But the Club and its marvelous Madame are marked for Destruction by its historic Rival, the infamously feculent Vic Shaw, and her Socialist monkey boy, Clarence.
A wickedly entertaining Courtesan-Room Drama, first presented by Studio 42 at the Vineyard Theater. Perverted Anarchists! Snivelling Prussians!! Educated Prostitutes!!! And a Good-Ol’-Fashioned Whodunnit?!!
Book and Lyrics by Nick Jones.
Created by Nick Jones and Raja Azar.
The ship is sinking, the captain’s a drunk, and the band is on the verge of mutiny. In the world of Jollyship, a mixed crew of pirate puppets and musicians hold out hope to find the fabled Party Island, while attempting to positively influence their incompetent captain Clamp, a puppet, hell bent on self destruction. A rock musical with merciless black humor.
“Nothing will convey the demented brilliance of Jollyship the Whiz-Bang . . .Ripping good rock . . . Mr Jones’s script is diabolically sly. . . you’ve never seen anything like it!”The New York Times
Book and Lyrics by Nick Jones.
Music by Benjamin Ickies.
Little Building is a twenty-eight story building. Ralph is a real estate developer. Where their paths cross, a strange and powerful love is born. Anthropomorphic log cabins, factories and airports also feature as characters in this musical romance about real estate.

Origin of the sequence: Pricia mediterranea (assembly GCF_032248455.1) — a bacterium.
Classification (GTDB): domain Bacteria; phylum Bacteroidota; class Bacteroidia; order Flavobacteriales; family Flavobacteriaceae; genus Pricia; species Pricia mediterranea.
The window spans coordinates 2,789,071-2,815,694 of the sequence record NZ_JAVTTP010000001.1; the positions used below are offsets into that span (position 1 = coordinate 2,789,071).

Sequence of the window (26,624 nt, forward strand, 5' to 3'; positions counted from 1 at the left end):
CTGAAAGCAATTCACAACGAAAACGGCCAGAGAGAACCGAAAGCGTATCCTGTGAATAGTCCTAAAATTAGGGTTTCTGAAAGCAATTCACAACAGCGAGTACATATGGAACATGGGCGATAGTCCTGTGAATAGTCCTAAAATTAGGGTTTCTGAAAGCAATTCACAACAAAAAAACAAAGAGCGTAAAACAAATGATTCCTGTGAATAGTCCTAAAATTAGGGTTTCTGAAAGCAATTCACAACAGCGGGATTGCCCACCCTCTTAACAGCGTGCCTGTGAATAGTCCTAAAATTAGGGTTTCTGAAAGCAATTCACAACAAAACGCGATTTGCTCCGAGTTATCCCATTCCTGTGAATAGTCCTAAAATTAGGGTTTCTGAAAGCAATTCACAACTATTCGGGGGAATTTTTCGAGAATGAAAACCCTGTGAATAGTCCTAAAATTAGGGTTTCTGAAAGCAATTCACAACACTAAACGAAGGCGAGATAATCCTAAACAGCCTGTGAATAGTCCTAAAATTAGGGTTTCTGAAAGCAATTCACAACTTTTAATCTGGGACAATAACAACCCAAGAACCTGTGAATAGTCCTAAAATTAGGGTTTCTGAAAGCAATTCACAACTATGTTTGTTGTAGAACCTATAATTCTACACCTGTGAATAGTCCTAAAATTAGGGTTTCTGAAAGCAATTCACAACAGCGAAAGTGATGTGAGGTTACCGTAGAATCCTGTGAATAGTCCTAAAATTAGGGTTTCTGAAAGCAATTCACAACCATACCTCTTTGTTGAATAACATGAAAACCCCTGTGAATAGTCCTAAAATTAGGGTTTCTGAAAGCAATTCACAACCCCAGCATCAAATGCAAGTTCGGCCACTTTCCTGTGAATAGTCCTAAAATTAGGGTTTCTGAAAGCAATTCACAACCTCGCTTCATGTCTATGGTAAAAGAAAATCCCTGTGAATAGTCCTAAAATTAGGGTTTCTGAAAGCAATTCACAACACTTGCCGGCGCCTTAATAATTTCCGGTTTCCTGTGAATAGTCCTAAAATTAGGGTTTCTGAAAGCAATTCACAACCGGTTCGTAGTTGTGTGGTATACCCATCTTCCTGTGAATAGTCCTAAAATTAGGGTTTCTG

Nick’s play, Verité, follows the story of Jo, a stay-at-home mom and struggling author. Jo is poised with the promise of publishing her memoir if — and only if — she can make her life interesting enough for publication. In the story that unfolds in her quest to turn her life into art, Jo is met with mysterious and sinister happenings that question coincidence and the cost of making her life into a best-selling memoir.
“A tart, funny send-up of the absurdities of the tell-all craze. Anna Camp is magnetic.”The New York Times
The History of Vampires in Colonial Pennsylvania as Performed to the Music of Paula Abdul
Book by Nick Jones, Zak Vreeland and Peter James Cook
Music and Lyrics by Paula Abdul
It’s 1763 and there are vampires in Philadelphia. Paula Abdul Blackwood is a beautiful young quaker girl being forced into marriage with the wheelwright’s son. Jack Sheridan, a politically idealistic young vampire, is the man she loves. Everywhere there is dissent. Fractious parties debate the future of the colony. This is a play about a play reading of a play about certain real historical events which could have actually happened, but didn’t. It’s the story of a woman’s dream of writing a jukebox musical integrating the music of Paula Abdul with a vampire romance/history lesson.
The Colonists is a lyrical visual fantasy, in which audiences are invited to enter the alien world of the bee. Developed through a Children’s Show Grant by the Jim Henderson Foundation, The Colonists tells the story of a forest community, overrun by a strange insect force they can’t understand. Utilizes electrified puppets, small-scale pyrotechnics, and the music of Shooby Taylor the Human Horn, among others.
“Best Puppet Show,” 2009.”L Magazine